Update/upgrade manjaro testing/unstable

I’m coming form fedora kde plasma.

this is how i updated my apps on the fedora machine:

sudo dnf update --refresh && flatpak update

when there was a new fedora version i would do these:

sudo dnf upgrade --refresh
sudo dnf system-upgrade download --releasever=36

i read some manjaro documentation… do all of these commands be achieved with this?

sudo pamac upgrade -a

Does it update both flatpak and aur?

edit: do i need a different command if i use the testing/unstable branch?

Yes but dont use sudo with pamac.



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im using a wheel user with a locked root user

edit: i used this:

sudo passwd -l root

why do i need sudo with dnf and not with pamac?

Yes pamac can be called with or without sudo but the recommended way is indeed without.
Anyway that should not make a difference except for building packages from AUR because makepkg cannot be run as root.


Warning Never use sudo with pamac. It will ask for escalated rights if it needs them

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i intend to install at least one AUR. If i want to update with

pamac upgrade -a

Will it require sudo just because of that AUR?

Why not just try on your own. It most probably will ask you the password but since you are running a wheel user it might not. Try both ways. I can’t predict.

Using pamac with sudo is not needed because pamac asks for root priveleges with polkit when it is necessary.

That the opposite.

I think using sudo with Pamac is not to be done to avoid issue when building AUR packages, but that kinda has been said already.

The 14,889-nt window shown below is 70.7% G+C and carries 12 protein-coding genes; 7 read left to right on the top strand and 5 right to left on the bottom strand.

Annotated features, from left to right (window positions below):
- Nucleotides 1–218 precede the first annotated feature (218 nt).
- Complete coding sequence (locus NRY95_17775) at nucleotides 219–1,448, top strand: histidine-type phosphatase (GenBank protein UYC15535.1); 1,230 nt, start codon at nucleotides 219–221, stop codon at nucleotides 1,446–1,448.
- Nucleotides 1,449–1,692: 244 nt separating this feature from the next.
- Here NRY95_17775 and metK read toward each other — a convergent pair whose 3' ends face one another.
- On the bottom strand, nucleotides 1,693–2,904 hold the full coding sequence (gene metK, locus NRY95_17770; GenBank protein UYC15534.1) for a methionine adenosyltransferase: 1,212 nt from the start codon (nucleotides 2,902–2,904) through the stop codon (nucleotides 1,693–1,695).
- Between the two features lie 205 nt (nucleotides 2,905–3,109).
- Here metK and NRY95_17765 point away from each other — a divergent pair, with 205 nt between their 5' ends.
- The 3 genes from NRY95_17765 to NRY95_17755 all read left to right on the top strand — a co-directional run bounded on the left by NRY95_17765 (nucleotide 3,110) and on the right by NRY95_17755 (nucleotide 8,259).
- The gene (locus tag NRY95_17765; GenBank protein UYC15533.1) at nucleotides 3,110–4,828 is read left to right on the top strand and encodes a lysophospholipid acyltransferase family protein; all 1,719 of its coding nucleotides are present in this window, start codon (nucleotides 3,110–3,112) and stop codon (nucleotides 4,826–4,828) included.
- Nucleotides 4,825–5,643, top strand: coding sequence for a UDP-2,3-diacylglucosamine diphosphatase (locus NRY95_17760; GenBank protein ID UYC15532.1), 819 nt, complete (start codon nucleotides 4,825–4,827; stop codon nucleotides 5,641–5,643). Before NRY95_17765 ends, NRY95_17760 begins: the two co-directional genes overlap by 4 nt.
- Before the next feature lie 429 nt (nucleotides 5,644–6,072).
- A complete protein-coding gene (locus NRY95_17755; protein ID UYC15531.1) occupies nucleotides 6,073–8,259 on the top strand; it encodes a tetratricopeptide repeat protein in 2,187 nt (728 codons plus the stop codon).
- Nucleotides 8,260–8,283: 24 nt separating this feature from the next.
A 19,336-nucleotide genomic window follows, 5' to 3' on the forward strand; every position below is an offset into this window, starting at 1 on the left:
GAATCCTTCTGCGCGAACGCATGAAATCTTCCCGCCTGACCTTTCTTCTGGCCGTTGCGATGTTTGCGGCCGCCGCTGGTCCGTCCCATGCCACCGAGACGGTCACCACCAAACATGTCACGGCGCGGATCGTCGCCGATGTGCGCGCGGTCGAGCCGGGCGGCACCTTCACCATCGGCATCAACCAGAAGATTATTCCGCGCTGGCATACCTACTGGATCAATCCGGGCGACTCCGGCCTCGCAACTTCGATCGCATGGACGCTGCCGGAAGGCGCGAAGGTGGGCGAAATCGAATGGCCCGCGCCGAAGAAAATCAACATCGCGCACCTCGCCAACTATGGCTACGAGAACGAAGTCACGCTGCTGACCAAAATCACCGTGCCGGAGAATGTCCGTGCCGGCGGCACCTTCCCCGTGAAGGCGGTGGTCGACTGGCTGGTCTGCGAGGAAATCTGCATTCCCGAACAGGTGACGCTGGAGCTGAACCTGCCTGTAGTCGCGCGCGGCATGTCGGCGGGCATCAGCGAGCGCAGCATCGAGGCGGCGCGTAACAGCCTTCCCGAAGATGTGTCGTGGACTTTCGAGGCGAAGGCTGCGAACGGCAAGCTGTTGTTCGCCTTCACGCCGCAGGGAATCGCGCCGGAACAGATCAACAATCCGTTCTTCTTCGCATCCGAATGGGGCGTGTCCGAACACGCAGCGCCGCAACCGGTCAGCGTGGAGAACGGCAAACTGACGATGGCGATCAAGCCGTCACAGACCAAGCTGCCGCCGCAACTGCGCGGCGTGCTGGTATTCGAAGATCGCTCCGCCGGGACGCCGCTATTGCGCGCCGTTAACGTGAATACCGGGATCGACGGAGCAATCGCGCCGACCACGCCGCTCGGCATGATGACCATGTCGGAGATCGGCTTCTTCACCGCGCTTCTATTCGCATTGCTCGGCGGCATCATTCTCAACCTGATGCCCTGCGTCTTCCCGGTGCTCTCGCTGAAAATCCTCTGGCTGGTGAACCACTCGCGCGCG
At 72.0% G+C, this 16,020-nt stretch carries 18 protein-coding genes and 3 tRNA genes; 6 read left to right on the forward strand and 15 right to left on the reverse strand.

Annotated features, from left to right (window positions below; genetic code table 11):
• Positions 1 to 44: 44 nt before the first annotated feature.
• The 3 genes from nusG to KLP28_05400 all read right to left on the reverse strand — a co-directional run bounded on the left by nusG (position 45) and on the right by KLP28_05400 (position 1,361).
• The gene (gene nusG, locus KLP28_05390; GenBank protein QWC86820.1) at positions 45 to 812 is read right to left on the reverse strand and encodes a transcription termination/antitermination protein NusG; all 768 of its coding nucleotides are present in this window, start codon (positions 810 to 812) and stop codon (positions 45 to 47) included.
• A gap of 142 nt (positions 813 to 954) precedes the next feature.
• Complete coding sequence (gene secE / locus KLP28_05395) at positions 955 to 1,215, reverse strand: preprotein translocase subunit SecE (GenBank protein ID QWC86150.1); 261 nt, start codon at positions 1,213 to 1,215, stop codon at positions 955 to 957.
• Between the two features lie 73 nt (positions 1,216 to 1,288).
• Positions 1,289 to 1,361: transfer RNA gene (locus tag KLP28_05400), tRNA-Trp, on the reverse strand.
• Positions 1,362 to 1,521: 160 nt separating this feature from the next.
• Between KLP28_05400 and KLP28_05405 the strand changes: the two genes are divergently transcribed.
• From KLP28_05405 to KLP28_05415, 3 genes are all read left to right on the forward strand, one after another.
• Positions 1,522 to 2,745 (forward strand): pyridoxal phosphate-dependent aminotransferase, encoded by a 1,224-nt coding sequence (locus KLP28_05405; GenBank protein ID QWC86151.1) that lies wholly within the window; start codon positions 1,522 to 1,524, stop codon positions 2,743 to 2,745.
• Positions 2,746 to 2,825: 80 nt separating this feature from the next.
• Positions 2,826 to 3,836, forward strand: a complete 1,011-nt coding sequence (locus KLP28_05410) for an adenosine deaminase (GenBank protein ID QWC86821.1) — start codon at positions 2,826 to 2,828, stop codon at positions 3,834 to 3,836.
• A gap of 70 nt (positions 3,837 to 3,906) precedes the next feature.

When elevated privileges are required a password prompt will be shown.

Also, you need to check Manjaro

does pamac upgrade -a update to newer kernels too?


It upgrades all packages.
Please read the wiki (or some forum tutorials as linked above) for such basic information.

Does it upgrade browsers? Yes.
Word processor? Yes.
Kernels? Yes.
Drivers? Yes.
…et al …

The only thing it wont upgrade are things you installed manually.
(such as a github project you downloaded and compiled)

I thought pamac wouldn’t upgrade the kernel version used. So, kernel is installed manually either from mhwd-kernel or the manjaro settings.

This also means that you can get problems if the running kernel doesn’t support some of the upgraded driver, like NVIDIA proprietary drivers that only support some kernel version.

Updating the kernel doesn’t mean replacing an unmaintained removed kernel (like all the non LTS kernel that live a few months in Manjaro repositories).

Updating the kernel means that the kernel you are on (let say 5.15 for example) will receive its updates.

Pamac will not replace your kernels the day they are removed from Manjaro repositories. It is on you to follow the update announcement threads to keep informed of the supported kernels (basically if you have a LTS kernel it will live many years, while other non LTS kernel like the “latest and greatest” stay a few months until they become EOL).

Oh ok, it’s like security or bug fix updates but not the kernel version. I mixed it with upgrading to the newest kernel version.

To put it another way … each kernel release is a different package; 5.10, 5.14, 5.16.

Auto Remove 5.10 ? :no_entry_sign:

Auto Install 5.16.xx ? :no_entry_sign:

5.10.12 >> 5.10.18 ? :white_check_mark:

i’m confused now! do i have to manually select my kernel??? and manually delete the old ones?

or does pamac install/dispose of them for me?

Yes, you need to choose the kernel version you use. You probably won’t need this in a point-release distro like Fedora because they usually stick with single stable kernel version for each stable distro release, but choosing kernel version easily is something you’ll find in rolling-release distro.

You can install multiple kernel version in Manjaro by mhwd-kernel or from the GUI settings.

Pamac only updates kernel security and bug fixes, not the kernel version.

Pretty much that.

See also Manjaro Kernels - Manjaro